At The Elms, we are committed to maintaining the excellent teaching and learning that the Independent Schools Inspectorate judged us as having. We continue to develop our curriculum, our assessments, our provision for very able pupils and our support for those children who need learning support. This year we introduced specialist teaching in art, design technology and ICT to our Year 5 and Year 6 pupils. This means that our oldest pupils now receive specialist teaching in 9 areas of the curriculum, including music, modern foreign languages, sport and games, dance and drama and science.
There are many examples of courage I could share with you from The Elms. Courage shown by our pupils who have overcome personal loss or cope with disability as part of everyday life. Courage shown by staff, who have overcome serious illness, surgery and pain and returned to their jobs at The Elms as soon as they can so not to let their anyone down.
Courage shown by our governors to support new ventures like our new Nursery for under 3’s which is already a huge success.
At The Elms, we are always determined to do the right thing for our children and our school and not just follow the easy path. We are determined our children follow our behavior code and our dress code,. We are determined to be honest and constructive in our reports. We are determined that our classes are well-balanced to maximize learning, where children learn to get along, rather than classes of just friendship groups. We are determined to ensure our curriculum remains broad, balanced and relevant to the children we teach.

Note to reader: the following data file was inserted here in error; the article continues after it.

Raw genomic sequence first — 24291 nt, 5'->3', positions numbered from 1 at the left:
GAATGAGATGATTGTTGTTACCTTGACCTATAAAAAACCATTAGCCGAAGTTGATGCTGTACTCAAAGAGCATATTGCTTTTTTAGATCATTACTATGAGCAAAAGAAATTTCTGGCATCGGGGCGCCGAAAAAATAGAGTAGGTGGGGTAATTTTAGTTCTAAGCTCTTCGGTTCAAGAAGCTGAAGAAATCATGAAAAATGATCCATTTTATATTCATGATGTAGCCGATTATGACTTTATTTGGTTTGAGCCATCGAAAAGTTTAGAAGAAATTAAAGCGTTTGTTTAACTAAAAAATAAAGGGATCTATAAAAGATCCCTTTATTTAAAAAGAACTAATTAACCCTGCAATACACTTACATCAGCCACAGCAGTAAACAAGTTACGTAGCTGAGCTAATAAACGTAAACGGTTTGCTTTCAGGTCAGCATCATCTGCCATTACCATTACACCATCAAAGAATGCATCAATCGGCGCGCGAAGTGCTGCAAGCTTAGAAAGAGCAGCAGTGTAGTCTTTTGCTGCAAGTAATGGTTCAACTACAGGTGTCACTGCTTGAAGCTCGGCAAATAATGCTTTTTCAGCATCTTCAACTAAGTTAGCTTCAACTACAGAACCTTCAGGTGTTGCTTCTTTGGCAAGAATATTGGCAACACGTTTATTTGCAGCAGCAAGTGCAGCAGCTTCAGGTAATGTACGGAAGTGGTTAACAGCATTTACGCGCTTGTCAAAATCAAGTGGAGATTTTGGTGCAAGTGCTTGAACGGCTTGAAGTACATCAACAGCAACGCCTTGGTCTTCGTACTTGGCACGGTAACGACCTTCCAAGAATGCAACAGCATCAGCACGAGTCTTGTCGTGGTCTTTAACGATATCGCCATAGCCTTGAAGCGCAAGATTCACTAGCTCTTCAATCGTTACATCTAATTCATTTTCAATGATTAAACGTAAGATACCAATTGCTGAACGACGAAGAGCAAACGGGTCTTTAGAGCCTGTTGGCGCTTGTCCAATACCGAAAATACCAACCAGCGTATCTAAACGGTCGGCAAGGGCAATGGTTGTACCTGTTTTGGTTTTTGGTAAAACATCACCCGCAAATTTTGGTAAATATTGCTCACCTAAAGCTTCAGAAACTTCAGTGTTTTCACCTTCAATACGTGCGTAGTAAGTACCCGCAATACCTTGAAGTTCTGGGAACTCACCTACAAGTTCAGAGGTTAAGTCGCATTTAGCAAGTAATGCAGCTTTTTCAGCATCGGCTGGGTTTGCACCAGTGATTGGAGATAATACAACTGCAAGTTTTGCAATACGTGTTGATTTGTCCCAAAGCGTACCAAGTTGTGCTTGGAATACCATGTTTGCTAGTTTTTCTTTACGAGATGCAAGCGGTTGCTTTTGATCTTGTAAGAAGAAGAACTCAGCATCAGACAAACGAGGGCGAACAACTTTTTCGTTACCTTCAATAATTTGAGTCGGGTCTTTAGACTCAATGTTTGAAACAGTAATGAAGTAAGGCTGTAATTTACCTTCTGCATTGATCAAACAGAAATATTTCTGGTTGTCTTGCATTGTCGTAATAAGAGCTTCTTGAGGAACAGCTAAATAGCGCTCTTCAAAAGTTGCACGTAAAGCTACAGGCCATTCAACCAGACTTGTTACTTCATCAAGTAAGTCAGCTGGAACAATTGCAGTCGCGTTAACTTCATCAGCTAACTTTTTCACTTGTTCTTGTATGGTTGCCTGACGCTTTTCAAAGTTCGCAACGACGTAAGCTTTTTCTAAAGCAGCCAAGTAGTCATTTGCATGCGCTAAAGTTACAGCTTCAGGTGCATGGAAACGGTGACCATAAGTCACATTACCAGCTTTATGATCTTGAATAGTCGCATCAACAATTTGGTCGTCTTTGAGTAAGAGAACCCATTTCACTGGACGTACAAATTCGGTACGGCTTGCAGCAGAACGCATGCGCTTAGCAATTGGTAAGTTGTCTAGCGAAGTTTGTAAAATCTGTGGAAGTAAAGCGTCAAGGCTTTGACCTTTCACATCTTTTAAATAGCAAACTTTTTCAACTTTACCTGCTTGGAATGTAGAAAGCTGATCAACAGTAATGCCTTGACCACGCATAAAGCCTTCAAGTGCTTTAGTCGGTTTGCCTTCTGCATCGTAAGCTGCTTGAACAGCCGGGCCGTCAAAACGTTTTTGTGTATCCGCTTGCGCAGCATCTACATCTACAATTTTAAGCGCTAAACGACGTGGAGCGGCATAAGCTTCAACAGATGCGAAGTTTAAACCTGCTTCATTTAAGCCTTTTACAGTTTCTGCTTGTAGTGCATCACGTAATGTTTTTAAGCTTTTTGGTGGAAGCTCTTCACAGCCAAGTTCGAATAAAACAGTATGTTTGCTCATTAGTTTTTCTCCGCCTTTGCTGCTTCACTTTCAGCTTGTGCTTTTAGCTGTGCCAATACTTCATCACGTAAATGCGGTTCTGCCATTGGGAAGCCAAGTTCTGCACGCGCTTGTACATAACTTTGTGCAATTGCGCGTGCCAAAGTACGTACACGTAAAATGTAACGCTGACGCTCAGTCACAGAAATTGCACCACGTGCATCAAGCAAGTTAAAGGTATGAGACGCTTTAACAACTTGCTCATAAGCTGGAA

It’s hard not to feel inspired working in an environment as privileged as The Elms and Trent College.
Inspiration is everywhere, for children and adults alike. We find inspiration on the stage, we find inspiration on the rugby pitch when a remarkable try is scored, in a poetry reading when the hairs on your neck stand on end and in the last note of a solo performance in the Spring Strings concert. And here at The Elms, we are fortunate enough to be part of a larger Trent Community. The inspiration doesn’t stop at Year 6! One of the joys of being part of a 0 to 18 school is that we can look in awe across at our Senior School, and be inspired to be our best selves as we grow older.
Equality if the final Olympic Value to explore. We are not all the same, it would be a rather dull world if we were. Having true equality means being treated differently, according to our gifts and needs, so that we all have the chance to prosper and flourish. We do this at The Elms through rigorous assessment in learning, matching challenge to the needs of the pupil. We provide equality through a wealth of opportunities, both curricular and extra-curricular, were every child can find something they enjoy and are good at.
If we are able to live these Olympic values, we will all be gold medalists!
I am a huge fan and user of modern technology. I recognise the opportunities it brings to organise one’s life, give access to a vast array of information and mis-information via the Internet, and its potential to revolutionize learning for all.
Advances in technology do not always mean progress. This is especially true when considering the potential harm of social media, which I am learning first hand! In the past few weeks I have had my Twitter account hacked, sending out messages to my followers about users who had made unkind comments as well as recommending ways to lose weight without altering one’s diet! If only it were true! I have also been sent Facebook comments which are at best unhelpful and do nothing to illuminate mis-understandings or seek answers to questions that would be best expressed face to face or in a telephone conversation. Posting a message on Facebook does not help answer a question or seek clarification on an issue.